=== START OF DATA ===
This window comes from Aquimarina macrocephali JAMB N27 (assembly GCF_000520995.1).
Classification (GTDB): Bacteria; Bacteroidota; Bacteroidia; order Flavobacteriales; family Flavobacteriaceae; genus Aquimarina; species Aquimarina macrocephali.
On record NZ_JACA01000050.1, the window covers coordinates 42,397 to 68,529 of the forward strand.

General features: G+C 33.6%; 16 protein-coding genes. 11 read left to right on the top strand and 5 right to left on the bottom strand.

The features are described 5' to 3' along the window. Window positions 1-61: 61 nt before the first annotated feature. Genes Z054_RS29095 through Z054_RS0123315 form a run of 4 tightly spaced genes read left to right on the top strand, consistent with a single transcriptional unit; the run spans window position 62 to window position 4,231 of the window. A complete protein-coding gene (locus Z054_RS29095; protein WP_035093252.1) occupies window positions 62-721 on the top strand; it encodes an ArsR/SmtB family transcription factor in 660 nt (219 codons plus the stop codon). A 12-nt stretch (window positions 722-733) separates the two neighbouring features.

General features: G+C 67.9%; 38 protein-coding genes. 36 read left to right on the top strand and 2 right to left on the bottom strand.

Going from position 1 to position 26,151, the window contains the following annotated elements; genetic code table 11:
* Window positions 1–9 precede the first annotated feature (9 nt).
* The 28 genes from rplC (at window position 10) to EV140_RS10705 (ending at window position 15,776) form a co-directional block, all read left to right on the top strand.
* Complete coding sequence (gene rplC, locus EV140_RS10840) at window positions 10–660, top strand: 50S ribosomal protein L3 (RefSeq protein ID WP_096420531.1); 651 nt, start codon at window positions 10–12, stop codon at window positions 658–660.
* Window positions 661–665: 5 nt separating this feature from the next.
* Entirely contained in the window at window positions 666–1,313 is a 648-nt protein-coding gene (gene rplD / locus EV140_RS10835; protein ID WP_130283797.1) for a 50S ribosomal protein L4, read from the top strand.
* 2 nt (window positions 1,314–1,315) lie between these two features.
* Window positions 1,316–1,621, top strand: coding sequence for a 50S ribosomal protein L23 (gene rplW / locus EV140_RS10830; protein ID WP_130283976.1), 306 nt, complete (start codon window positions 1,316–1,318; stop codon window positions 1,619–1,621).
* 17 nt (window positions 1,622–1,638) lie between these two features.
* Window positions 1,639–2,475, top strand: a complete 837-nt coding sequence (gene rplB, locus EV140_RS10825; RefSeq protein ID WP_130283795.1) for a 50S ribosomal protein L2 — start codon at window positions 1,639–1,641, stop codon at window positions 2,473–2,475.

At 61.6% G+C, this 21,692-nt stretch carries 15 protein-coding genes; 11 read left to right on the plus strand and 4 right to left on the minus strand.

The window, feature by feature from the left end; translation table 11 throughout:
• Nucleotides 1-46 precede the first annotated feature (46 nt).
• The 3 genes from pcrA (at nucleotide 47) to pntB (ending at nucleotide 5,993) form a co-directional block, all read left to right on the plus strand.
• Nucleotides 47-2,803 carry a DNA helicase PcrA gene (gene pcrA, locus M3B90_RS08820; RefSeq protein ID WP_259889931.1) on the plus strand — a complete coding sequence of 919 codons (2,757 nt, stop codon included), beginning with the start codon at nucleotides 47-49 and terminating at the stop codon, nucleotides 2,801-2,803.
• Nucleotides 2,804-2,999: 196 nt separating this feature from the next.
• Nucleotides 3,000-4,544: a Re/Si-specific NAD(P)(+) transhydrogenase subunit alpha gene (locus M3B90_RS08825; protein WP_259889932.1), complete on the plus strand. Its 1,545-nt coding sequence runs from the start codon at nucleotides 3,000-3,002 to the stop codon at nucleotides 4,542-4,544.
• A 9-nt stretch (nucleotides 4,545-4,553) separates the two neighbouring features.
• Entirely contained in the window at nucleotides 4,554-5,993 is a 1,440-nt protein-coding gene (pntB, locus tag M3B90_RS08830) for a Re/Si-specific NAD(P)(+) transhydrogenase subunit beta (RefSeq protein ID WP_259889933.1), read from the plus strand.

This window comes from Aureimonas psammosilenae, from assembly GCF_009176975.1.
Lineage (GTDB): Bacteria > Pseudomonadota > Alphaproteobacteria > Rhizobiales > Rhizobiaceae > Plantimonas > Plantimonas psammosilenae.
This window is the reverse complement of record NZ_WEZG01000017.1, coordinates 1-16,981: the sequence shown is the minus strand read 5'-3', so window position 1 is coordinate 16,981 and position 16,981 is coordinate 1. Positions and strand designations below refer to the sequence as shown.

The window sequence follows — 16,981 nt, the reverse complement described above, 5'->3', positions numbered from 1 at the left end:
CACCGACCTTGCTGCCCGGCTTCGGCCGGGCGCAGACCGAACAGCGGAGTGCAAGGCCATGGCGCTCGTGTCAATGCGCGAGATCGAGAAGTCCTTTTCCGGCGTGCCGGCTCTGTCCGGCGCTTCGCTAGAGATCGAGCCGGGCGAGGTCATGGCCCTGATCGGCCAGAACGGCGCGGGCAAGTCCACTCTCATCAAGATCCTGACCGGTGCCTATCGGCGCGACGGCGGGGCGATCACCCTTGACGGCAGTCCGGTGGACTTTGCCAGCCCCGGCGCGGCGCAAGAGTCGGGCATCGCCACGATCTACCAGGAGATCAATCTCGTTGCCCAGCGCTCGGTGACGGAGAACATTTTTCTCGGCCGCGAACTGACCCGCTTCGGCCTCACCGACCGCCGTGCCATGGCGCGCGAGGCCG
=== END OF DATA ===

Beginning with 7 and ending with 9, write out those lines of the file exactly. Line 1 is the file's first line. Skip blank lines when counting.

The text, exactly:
Going from position 1 to position 26,151, the window contains the following annotated elements; genetic code table 11:
* Window positions 1–9 precede the first annotated feature (9 nt).
* The 28 genes from rplC (at window position 10) to EV140_RS10705 (ending at window position 15,776) form a co-directional block, all read left to right on the top strand.